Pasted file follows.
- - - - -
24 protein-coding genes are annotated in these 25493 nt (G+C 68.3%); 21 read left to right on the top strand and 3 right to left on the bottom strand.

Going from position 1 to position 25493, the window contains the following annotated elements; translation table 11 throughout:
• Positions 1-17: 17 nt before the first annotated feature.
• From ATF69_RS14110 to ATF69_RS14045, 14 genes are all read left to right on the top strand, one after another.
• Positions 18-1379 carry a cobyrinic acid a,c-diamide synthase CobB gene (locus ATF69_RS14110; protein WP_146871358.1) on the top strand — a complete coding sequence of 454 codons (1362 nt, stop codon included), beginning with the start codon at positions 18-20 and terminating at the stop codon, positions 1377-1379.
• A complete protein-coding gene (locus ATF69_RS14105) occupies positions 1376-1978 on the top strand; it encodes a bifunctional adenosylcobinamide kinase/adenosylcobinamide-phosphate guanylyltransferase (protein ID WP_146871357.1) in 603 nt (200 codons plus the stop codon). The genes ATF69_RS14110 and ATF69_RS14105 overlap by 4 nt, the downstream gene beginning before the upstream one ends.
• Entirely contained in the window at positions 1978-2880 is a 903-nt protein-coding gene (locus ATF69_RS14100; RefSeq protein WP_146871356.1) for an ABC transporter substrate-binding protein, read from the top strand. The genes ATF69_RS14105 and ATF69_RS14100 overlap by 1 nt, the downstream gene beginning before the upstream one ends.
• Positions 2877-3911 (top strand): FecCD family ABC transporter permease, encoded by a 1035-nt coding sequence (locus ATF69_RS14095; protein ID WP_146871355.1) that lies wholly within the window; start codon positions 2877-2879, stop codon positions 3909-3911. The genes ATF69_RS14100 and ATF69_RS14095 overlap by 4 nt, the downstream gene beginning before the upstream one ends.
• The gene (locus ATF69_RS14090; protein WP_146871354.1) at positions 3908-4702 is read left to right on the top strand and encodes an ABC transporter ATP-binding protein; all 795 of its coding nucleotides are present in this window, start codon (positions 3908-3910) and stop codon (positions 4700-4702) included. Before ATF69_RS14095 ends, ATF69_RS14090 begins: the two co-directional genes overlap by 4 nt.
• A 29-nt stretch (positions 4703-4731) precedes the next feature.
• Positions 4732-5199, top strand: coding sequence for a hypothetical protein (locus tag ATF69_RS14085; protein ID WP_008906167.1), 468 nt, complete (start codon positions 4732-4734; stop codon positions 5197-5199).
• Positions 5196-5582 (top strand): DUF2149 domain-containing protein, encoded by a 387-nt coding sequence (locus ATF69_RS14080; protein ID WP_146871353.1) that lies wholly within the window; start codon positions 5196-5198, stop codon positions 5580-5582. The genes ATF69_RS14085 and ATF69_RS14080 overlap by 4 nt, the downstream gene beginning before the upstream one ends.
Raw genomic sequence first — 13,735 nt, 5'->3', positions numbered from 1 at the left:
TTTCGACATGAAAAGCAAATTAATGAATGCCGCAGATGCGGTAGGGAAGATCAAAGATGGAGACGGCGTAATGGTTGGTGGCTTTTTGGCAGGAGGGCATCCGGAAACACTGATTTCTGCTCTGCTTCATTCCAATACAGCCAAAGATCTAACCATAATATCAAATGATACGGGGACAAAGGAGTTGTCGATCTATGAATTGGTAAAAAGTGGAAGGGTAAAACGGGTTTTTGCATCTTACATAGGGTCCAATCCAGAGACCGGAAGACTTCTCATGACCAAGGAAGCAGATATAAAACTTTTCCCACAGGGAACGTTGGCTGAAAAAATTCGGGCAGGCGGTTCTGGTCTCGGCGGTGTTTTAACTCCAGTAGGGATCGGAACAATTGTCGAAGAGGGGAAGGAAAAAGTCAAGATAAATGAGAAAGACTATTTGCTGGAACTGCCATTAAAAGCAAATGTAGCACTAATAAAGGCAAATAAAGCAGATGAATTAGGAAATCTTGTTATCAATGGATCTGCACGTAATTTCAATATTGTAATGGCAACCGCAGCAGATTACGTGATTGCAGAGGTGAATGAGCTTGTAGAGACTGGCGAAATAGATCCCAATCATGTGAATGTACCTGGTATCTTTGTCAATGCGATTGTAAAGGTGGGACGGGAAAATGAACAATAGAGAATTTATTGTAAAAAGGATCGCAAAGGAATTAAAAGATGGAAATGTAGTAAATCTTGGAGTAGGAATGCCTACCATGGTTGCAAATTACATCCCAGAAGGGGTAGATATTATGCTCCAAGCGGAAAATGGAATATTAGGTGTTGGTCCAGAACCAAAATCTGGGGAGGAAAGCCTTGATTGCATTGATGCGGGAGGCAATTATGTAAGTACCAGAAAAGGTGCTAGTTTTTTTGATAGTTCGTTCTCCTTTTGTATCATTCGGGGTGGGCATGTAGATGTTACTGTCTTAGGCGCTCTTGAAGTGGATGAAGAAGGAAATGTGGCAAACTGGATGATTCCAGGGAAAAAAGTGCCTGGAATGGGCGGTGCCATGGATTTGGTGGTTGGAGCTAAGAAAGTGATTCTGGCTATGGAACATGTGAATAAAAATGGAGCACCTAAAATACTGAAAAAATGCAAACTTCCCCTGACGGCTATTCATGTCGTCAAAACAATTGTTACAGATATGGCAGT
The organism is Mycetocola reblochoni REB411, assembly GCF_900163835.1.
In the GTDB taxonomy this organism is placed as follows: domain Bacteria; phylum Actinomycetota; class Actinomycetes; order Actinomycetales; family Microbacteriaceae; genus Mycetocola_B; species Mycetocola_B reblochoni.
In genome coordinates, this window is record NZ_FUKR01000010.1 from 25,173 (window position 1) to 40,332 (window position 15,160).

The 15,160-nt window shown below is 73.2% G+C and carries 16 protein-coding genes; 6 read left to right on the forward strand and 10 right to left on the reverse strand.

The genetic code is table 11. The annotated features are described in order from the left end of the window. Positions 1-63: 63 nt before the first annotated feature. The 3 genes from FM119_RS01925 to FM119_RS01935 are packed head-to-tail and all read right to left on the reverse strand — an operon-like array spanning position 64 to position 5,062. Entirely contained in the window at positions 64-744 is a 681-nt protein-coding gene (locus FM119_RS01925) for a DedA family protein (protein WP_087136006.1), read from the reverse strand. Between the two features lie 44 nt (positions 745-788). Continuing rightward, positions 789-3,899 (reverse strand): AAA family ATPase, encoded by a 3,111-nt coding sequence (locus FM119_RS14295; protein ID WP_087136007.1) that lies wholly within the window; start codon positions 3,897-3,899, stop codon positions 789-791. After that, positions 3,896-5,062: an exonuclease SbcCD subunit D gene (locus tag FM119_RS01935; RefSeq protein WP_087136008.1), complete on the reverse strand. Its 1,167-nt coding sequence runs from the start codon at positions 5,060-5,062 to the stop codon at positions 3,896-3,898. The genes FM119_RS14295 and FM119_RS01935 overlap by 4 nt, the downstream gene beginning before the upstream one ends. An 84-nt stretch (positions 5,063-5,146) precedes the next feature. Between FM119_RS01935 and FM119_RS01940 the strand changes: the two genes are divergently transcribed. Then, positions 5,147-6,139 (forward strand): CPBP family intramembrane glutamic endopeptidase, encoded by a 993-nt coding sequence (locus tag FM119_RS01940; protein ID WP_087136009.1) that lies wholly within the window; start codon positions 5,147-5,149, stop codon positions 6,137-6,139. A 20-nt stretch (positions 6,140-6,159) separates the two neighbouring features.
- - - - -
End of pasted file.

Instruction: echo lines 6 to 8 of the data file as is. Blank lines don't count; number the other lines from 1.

• A complete protein-coding gene (locus ATF69_RS14105) occupies positions 1376-1978 on the top strand; it encodes a bifunctional adenosylcobinamide kinase/adenosylcobinamide-phosphate guanylyltransferase (protein ID WP_146871357.1) in 603 nt (200 codons plus the stop codon). The genes ATF69_RS14110 and ATF69_RS14105 overlap by 4 nt, the downstream gene beginning before the upstream one ends.
• Entirely contained in the window at positions 1978-2880 is a 903-nt protein-coding gene (locus ATF69_RS14100; RefSeq protein WP_146871356.1) for an ABC transporter substrate-binding protein, read from the top strand. The genes ATF69_RS14105 and ATF69_RS14100 overlap by 1 nt, the downstream gene beginning before the upstream one ends.
• Positions 2877-3911 (top strand): FecCD family ABC transporter permease, encoded by a 1035-nt coding sequence (locus ATF69_RS14095; protein ID WP_146871355.1) that lies wholly within the window; start codon positions 2877-2879, stop codon positions 3909-3911. The genes ATF69_RS14100 and ATF69_RS14095 overlap by 4 nt, the downstream gene beginning before the upstream one ends.